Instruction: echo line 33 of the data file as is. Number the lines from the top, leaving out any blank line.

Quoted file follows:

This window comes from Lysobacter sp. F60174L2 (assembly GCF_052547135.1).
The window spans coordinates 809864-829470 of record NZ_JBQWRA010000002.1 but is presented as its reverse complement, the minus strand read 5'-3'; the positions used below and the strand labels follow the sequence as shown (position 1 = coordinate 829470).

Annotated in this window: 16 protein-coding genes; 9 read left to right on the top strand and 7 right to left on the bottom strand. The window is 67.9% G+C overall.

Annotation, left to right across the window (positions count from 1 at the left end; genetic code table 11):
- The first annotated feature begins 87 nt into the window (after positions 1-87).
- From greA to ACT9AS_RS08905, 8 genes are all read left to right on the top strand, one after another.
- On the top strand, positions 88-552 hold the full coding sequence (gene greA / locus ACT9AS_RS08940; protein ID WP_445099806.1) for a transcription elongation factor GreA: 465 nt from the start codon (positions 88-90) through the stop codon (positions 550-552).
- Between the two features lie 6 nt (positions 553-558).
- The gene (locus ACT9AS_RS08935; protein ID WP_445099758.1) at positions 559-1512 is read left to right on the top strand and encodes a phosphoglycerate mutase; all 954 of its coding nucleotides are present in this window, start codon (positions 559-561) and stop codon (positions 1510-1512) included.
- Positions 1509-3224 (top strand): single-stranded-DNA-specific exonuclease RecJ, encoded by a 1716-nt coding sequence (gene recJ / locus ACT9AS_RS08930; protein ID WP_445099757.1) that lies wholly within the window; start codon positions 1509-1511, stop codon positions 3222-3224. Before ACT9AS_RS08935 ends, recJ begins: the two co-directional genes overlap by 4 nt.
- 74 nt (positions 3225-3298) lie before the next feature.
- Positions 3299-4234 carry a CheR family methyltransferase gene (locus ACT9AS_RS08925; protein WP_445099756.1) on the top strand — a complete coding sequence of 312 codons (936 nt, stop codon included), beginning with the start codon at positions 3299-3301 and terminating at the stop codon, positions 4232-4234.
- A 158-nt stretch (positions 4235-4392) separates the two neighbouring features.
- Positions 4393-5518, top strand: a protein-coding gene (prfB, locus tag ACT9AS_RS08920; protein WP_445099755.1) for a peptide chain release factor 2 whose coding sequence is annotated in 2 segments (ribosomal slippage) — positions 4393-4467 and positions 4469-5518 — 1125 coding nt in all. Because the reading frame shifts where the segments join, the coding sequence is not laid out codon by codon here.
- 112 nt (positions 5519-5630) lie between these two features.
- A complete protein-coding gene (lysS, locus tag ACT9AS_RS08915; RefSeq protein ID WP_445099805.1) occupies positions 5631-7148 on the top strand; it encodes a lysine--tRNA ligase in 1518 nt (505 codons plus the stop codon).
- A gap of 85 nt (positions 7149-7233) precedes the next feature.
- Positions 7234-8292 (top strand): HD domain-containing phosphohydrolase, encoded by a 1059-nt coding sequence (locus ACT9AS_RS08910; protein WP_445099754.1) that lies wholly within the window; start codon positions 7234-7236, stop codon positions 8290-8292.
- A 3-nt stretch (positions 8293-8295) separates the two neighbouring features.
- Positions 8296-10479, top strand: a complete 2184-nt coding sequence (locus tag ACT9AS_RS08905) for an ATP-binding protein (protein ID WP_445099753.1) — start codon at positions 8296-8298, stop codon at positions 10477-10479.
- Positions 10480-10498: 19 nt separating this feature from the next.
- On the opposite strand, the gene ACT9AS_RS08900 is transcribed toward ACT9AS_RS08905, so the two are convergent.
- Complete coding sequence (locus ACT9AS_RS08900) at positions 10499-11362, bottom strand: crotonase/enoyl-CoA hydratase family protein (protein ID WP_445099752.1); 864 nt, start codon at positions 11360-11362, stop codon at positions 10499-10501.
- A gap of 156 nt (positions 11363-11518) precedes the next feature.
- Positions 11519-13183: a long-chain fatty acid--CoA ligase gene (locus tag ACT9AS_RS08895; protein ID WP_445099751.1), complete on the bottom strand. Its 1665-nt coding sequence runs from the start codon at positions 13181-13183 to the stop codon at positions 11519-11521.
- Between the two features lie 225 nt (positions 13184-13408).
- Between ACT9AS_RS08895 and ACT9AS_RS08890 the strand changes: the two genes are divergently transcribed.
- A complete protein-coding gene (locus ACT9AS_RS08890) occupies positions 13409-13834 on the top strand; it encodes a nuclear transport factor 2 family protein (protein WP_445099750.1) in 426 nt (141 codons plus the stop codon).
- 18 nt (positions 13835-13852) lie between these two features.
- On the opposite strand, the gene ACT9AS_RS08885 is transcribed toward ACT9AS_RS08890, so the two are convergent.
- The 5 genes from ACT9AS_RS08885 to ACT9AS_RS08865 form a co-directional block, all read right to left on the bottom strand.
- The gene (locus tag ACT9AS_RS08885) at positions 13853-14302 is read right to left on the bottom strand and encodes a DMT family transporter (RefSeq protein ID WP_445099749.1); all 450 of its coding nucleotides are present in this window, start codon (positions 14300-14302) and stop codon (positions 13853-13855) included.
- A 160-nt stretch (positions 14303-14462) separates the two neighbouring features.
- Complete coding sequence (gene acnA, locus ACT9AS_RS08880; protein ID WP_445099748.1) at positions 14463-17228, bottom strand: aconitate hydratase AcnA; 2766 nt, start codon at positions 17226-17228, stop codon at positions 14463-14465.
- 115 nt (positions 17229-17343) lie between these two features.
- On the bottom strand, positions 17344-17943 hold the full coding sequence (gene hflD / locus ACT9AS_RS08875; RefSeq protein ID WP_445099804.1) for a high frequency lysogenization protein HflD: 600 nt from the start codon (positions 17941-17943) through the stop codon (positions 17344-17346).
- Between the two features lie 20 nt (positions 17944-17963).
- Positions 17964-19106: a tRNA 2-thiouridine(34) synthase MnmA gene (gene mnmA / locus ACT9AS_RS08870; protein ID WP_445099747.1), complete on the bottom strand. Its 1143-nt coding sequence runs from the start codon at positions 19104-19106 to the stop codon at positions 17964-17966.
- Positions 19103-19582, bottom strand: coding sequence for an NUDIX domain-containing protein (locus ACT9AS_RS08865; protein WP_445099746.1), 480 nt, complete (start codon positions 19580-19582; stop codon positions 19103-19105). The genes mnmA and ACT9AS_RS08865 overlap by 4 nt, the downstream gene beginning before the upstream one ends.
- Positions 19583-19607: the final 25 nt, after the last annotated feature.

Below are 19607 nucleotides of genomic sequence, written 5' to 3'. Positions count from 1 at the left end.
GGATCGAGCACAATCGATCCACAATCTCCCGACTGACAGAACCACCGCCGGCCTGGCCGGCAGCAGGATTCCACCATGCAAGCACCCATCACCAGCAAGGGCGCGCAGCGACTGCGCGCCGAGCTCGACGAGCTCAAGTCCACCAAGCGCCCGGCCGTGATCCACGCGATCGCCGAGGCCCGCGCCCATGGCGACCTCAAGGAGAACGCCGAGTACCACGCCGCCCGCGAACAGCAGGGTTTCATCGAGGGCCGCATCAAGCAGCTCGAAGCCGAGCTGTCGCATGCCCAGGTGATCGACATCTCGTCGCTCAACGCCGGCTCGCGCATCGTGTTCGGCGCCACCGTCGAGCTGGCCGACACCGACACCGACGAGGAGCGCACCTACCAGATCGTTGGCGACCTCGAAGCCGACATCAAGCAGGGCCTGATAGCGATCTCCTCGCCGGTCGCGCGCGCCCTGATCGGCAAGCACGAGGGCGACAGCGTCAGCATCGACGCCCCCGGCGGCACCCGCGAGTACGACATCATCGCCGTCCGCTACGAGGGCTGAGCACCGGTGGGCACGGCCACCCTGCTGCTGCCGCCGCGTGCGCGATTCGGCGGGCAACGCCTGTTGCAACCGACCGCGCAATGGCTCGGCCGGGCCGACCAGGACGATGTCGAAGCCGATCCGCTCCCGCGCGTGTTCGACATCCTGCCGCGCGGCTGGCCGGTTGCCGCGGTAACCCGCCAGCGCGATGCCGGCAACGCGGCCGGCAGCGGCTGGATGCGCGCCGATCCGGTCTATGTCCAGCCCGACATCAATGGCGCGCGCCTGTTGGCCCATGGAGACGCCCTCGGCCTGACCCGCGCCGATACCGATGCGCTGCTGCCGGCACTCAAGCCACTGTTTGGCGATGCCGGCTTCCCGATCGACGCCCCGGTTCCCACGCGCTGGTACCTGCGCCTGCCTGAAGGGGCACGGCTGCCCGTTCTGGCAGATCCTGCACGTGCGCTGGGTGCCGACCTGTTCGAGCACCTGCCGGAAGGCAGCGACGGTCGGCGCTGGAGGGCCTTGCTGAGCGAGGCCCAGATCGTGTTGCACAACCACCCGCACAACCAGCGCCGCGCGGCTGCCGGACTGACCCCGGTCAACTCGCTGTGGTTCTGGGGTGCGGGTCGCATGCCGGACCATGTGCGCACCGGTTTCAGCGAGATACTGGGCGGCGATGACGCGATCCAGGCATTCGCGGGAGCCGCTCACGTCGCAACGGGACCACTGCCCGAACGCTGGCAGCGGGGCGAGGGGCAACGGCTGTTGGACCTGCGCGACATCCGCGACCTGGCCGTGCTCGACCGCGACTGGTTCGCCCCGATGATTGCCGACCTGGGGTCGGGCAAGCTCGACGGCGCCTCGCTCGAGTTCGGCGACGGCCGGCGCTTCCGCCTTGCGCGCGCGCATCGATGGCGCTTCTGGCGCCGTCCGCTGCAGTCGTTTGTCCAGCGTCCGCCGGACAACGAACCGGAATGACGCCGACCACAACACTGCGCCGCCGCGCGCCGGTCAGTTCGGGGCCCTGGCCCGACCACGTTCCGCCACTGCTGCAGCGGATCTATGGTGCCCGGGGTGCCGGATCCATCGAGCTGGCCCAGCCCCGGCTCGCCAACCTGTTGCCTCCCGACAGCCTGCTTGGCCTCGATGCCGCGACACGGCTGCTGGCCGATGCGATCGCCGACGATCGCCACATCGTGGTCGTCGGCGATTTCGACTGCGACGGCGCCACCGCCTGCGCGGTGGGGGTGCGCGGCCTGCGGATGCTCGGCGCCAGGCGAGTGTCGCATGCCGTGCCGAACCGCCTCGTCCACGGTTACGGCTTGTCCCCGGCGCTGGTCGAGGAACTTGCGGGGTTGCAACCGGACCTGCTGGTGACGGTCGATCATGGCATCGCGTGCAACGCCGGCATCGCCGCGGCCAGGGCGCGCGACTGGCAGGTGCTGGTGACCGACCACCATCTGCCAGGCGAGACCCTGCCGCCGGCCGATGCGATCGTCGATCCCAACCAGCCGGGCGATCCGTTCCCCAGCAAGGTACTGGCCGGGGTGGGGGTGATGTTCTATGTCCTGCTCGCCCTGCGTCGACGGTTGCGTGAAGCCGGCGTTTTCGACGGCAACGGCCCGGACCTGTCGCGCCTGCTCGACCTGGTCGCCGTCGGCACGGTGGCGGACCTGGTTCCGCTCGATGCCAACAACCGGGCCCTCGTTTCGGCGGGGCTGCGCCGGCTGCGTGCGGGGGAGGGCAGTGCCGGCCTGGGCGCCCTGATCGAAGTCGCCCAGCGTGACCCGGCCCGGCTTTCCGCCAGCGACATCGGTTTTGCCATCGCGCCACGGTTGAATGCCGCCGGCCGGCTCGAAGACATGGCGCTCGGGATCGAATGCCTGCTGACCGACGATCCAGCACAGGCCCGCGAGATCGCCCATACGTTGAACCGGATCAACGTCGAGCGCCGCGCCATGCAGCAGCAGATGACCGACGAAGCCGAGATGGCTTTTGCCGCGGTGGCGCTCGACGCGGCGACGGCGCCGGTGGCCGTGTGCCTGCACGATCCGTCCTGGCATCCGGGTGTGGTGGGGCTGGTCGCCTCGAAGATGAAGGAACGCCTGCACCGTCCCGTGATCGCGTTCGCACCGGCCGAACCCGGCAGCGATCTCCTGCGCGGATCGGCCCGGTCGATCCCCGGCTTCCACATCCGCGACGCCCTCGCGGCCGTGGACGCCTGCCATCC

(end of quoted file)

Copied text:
- A 160-nt stretch (positions 14303-14462) separates the two neighbouring features.